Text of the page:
Currently serving his second term as an elected member of Executive Councilor for the Huu-ay-aht First Nations, Trevor Cootes holds the Economic Development, with Training & Employment, and External Affairs portfolios for the nation. Trevor has two decades of experience working in various areas of tourism, including hospitality, adventure guiding, culture, retail, as well as being an events coordinator and educator. He is also co-chair of the Cooperative Management Board for Pacific Rim National Park and a Director of Indigenous Tourism BC.
Shaun Soonias, Farm Credit Canada
Agriculture represents one of the greatest opportunities for Indigenous economic development. Indigenous communities are stewards over vast tracts of land and water and are uniquely well positioned to move from Land Lessors to Leaders in Agriculture. Farm Credit Canada possesses a full spectrum of agricultural expertise and lending tools and we are committed to working with Indigenous governments, economic development corporations and entrepreneurs in the agriculture sector from the farm to fork and everything in-between. Please join FCC in learning how we can partner to build Indigenous food sovereignty and solidify Canada’s place as the breadbasket to the world.
Shaun Soonias is a member of the Red Pheasant Cree Nation in Saskatchewan which is located in Treaty Six Territory west of Battleford, Sk. Shaun is a board member with Red Pheasant`s Economic Development Corporation. Shaun is the Director, Indigenous Relations with Farm Credit Canada. Shaun has 25 years of experience in social and economic development having held senior positions with the Saskatchewan First Nations Economic Development Network, Saskatoon Regional Economic Development Authority, Federation of Sovereign Indigenous Nations, Saskatchewan Advocate for Children & Youth and University of Saskatchewan and Department of Justice. Shaun is a partner in two companies, NutraPonics Canada Corporation which focuses on food production and NGK Biologix which focuses on medical marijuana production through commercial, hyper-organic, in-door vertical farming based on aquaponics. Shaun has worked with First Nations, municipal, provincial and federal governments on a number of key provincial and national strategies and legislative processes and continues to work towards Indigenous inclusion in the economy from employment to economic development.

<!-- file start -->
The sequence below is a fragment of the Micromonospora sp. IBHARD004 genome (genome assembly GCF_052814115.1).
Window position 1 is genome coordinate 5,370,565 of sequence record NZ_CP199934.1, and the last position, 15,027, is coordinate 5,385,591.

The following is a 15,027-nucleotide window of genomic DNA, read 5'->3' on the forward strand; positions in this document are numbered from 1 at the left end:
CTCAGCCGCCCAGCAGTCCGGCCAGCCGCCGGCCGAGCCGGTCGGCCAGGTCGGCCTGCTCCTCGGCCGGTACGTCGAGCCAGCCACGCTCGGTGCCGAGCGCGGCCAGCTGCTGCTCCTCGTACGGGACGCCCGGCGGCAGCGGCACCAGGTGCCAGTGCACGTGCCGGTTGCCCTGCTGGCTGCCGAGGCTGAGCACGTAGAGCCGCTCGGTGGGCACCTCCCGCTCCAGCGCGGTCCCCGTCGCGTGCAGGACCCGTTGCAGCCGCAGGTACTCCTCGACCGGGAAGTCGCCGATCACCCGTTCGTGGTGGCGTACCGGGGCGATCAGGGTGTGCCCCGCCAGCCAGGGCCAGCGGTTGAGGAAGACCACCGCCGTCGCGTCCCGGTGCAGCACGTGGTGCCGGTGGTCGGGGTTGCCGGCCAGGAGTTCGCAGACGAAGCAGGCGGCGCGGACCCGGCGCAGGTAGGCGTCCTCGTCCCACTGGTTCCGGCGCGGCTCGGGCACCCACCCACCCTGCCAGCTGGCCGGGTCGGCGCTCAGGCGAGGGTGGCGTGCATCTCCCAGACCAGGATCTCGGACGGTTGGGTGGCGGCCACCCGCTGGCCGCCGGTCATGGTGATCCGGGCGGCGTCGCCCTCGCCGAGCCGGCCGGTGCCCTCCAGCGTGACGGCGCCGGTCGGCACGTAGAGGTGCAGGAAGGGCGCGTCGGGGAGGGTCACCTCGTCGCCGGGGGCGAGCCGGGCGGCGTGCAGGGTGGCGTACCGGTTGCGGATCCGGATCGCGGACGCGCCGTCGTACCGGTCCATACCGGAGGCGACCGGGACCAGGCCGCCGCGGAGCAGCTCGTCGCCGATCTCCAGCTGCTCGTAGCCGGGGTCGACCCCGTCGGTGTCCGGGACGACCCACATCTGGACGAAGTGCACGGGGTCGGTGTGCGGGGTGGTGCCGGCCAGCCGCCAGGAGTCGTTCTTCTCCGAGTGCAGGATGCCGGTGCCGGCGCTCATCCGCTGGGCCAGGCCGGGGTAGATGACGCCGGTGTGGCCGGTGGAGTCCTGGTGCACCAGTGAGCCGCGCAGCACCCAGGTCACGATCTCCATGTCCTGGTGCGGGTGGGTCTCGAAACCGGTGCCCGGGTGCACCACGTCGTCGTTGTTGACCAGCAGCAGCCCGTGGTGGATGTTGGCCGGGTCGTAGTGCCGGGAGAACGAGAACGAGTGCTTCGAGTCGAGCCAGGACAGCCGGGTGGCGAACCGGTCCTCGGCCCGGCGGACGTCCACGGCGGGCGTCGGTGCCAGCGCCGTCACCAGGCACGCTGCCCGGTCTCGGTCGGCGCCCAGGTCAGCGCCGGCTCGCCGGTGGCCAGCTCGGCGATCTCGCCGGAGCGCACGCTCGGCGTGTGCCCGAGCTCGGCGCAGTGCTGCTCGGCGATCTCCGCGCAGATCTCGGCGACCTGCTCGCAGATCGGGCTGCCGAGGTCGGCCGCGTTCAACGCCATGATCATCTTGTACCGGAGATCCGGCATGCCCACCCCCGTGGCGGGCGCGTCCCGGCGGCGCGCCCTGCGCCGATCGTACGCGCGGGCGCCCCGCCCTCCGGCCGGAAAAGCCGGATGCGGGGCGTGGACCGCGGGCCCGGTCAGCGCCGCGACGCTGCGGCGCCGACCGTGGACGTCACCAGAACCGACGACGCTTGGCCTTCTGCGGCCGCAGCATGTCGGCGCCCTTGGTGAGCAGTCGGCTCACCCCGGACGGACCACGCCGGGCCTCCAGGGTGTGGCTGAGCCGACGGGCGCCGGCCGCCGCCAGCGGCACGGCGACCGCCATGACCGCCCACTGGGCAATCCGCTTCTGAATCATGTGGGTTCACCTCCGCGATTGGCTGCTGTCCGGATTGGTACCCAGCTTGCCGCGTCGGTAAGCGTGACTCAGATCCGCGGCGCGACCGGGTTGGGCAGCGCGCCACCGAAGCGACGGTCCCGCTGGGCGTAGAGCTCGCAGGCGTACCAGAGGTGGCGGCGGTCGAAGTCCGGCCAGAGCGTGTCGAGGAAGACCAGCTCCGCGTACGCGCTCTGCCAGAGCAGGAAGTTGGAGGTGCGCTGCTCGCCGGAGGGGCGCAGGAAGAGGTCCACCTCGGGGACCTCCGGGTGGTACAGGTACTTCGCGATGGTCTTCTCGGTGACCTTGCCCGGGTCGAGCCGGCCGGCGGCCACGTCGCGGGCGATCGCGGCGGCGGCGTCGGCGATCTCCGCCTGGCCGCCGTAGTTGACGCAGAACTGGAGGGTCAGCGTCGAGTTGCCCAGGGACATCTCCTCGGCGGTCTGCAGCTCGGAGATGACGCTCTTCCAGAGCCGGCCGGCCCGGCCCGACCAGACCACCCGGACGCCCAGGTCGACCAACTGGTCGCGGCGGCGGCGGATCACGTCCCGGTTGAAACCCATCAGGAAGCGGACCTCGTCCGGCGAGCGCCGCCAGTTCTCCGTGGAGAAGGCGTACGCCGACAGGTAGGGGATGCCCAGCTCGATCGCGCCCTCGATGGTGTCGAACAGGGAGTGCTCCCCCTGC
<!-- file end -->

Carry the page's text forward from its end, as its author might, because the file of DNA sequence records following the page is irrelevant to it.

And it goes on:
Emmanuel Bertrand-Gavin, First Nations of Quebec & Labrador Economic Development Comission
In 2013, women with business ideas would stay at the intention stage for several years. They would not talk about their project to anyone. Very few women even allowed themselves to think of business project. The women entrepreneur service at the FNQLEDC represents 6 years of development. We have identified, documented, consulted and proposed solutions to improve the ecosystem that supports women entrepreneurs. This process led us to create the first dedicated service. The demand for this service is very high. Presentation will highlight the development process and its impacts.
Emmanuel Bertrand-Gauvin is in charge of the Business Women Services at the First Nations of Quebec and Labrador Economic Development Commission (FNQLEDC, cdepnql.org). The objective is to mobilize women and to accompany them in the implementation of strategies that will make a difference in economic opportunities. More generally, his work seeks to optimize local, regional and national resources to help improve the living conditions of First Nations people. Consultation, mobilisation and innovation are the key issues. He has a Master’s Degree in Economic Anthropology, specializing in the practices of pension fund managers and more generally on the redistribution of wealth.
Anil Arora, Statistics Canada
Statistics Canada is committed to working in partnership, providing high quality statistical information to the Canadian population and specifically Indigenous communities that drive evidence-based policy and decision-making. This presentation will highlight what modernization means in the field of First Nations, Métis and Inuit statistics. It will also discuss some of the unique challenges, opportunities and programs within Indigenous statistics, and how Statistics Canada is working to better represent the lives and conditions of First Nations people, Métis and Inuit.